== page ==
“The employer mandate is coming in 2015, and employers need to be preparing for it,” says Jessica Waltman, senior vice president of government affairs at the National Association of Health Underwriters in Washington, D.C. “Employers need to be acting right now and making coverage offers for Jan. 1. Those decisions need to be made now.”
With new employers entering the health care marketplace because of the mandate and because the time frame to phase out noncompliant plans will expire, benefits professionals in 2015 will increasingly be called upon to help clients come into compliance with PPACA.
“Most of the requirements were effective for 2014, but because of the way the administration allowed states and carriers to continue with noncompliant plans for another year, there’s variability across the country,” Waltman says. “So you have some employers who are compliant and other employers working on becoming compliant. They have to document. It’s not just ‘I don’t have to do it this year’; it’s ‘I have to fill out and document it.’ A lot of employers were already offering coverage, but the new systems in place are a compliance burden that may be as much work as offering coverage in the first place.”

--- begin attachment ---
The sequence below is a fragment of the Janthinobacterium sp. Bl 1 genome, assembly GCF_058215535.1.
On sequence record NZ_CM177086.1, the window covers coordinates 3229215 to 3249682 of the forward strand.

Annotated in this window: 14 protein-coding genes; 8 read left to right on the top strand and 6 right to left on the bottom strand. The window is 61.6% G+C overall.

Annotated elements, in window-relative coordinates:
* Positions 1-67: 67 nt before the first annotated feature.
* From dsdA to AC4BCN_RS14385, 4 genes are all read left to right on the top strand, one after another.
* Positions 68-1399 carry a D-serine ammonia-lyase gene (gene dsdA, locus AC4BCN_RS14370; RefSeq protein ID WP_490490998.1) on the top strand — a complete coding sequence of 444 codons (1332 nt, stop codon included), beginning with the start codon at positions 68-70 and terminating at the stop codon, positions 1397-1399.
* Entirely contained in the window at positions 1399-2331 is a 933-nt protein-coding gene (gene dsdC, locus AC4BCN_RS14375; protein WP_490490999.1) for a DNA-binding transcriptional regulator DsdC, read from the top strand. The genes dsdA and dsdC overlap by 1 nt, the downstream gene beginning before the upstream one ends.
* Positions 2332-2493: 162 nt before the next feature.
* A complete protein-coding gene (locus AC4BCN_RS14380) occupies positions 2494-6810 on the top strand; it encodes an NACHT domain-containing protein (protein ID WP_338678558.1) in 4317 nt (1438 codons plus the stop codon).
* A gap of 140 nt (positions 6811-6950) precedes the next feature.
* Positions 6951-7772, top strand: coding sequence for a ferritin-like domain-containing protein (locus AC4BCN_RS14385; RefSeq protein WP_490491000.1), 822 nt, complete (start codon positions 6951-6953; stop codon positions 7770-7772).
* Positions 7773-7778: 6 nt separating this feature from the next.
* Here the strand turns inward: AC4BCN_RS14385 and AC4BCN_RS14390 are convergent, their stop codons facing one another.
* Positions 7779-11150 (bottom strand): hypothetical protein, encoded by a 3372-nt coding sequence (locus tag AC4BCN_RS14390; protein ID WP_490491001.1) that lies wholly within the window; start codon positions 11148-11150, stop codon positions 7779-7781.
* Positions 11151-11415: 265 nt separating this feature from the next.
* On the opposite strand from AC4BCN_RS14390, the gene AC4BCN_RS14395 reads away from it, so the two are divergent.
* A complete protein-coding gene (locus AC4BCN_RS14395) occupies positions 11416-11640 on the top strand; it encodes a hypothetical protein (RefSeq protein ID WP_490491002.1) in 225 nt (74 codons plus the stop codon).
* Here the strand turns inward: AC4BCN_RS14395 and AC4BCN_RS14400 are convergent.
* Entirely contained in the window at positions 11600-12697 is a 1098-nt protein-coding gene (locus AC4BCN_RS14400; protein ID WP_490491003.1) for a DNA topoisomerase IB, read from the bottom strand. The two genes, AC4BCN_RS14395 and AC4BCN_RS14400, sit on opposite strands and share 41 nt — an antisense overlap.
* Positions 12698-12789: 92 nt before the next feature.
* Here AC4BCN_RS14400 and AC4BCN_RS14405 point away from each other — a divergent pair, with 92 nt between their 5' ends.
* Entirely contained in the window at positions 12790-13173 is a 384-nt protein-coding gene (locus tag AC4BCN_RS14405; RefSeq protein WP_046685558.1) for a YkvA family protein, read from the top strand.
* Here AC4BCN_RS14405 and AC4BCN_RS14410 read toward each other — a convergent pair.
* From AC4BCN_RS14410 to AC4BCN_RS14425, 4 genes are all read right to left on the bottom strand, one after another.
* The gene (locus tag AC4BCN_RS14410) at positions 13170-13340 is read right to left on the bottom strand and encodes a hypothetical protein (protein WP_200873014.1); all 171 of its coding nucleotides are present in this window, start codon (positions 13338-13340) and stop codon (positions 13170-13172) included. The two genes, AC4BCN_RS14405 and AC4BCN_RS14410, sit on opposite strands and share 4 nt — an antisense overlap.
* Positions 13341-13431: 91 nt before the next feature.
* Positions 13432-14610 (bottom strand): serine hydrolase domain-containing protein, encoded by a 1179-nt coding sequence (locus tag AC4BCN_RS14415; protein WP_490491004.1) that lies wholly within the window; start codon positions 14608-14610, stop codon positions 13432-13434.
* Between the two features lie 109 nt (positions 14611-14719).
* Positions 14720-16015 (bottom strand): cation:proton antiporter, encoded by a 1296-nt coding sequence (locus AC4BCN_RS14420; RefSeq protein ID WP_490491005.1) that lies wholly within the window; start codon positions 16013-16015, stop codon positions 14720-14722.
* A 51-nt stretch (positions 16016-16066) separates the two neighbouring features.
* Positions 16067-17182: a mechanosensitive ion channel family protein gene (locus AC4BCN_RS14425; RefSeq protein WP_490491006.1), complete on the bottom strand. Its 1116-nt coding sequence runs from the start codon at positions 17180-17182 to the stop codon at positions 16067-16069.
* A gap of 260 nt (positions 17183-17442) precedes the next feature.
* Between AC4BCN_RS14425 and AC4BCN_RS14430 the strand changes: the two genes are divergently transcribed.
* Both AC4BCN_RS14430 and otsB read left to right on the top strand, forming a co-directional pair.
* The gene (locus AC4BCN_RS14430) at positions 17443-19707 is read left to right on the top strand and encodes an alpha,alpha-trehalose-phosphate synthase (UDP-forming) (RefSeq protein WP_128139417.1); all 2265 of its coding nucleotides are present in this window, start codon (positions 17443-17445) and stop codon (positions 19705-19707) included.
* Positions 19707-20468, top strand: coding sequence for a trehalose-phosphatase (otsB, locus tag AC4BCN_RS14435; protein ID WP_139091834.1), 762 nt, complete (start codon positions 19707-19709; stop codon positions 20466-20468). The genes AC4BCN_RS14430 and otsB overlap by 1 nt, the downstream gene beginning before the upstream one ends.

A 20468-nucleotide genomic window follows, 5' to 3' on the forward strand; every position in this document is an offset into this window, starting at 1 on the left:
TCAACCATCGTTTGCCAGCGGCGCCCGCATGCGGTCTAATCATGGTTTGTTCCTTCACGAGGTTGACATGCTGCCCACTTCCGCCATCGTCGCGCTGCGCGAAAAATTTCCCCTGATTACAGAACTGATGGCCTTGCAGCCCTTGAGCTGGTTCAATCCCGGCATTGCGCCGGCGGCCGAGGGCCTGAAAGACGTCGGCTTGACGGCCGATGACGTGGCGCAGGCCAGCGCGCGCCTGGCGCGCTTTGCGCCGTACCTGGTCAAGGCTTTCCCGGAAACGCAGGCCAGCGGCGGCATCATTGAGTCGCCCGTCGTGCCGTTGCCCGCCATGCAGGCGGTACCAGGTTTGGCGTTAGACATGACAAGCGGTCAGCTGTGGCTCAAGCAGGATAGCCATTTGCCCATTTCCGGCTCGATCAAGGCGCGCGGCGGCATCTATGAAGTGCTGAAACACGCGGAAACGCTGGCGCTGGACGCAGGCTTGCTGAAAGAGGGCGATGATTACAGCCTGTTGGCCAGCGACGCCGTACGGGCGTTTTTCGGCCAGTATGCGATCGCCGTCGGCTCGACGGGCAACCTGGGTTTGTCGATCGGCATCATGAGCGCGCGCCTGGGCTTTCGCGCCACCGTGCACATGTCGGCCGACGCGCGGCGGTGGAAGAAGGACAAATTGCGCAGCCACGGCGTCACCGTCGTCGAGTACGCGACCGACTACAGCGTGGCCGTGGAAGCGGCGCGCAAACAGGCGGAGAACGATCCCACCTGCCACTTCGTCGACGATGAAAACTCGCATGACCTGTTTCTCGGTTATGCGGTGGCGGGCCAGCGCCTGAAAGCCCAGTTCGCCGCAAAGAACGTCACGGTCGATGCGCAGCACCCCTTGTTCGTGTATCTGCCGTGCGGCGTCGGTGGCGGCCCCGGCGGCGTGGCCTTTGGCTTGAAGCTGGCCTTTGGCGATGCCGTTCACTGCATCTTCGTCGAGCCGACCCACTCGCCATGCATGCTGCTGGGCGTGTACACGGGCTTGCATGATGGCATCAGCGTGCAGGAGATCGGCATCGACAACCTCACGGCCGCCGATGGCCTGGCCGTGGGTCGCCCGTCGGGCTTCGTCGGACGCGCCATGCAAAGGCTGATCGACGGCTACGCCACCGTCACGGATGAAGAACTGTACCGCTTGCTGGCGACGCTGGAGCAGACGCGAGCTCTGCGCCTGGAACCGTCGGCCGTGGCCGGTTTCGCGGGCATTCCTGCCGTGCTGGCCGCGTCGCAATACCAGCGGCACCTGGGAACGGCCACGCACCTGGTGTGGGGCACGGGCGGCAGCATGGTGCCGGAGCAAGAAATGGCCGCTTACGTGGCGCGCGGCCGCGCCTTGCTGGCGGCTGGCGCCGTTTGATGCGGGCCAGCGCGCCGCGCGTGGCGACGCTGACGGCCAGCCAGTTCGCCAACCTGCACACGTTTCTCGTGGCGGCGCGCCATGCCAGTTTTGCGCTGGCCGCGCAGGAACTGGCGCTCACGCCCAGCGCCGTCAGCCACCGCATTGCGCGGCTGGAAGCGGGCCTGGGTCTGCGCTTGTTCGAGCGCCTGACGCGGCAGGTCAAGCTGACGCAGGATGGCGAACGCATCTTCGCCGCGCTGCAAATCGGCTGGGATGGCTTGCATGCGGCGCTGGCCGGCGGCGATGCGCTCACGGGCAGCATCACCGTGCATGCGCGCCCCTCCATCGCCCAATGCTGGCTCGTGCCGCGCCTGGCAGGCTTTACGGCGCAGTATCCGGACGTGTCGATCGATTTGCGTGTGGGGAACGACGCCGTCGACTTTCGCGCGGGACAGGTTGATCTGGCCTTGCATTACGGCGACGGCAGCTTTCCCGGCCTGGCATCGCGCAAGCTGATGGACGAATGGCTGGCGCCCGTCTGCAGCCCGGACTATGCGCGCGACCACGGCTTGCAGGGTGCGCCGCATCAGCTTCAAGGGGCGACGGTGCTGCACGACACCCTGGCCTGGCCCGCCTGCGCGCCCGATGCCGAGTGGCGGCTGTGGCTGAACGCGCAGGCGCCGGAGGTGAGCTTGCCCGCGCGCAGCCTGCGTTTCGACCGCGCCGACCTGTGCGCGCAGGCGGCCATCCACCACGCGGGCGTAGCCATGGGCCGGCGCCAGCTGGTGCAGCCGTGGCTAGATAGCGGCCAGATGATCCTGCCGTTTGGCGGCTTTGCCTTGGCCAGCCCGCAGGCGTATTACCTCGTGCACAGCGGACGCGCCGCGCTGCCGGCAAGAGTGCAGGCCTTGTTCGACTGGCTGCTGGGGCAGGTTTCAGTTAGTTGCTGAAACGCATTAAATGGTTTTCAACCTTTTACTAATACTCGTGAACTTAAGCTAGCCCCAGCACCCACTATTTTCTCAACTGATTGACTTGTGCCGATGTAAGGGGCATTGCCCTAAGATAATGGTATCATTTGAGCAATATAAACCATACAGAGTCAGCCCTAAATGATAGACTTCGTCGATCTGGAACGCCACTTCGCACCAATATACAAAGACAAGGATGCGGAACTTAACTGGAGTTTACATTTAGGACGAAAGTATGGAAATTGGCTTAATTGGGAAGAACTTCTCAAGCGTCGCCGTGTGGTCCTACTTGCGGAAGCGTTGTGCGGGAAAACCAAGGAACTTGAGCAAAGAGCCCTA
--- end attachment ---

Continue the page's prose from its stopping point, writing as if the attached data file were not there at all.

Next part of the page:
But compliance hasn’t been easy, some industry insiders say, as employers have been fearful over the law’s penalties and continuing changes. Aaron Davis, president of NextLogical Benefit Strategies in Westminster, Maryland, says agents have been busy working to educate clients — as well as ease their concerns.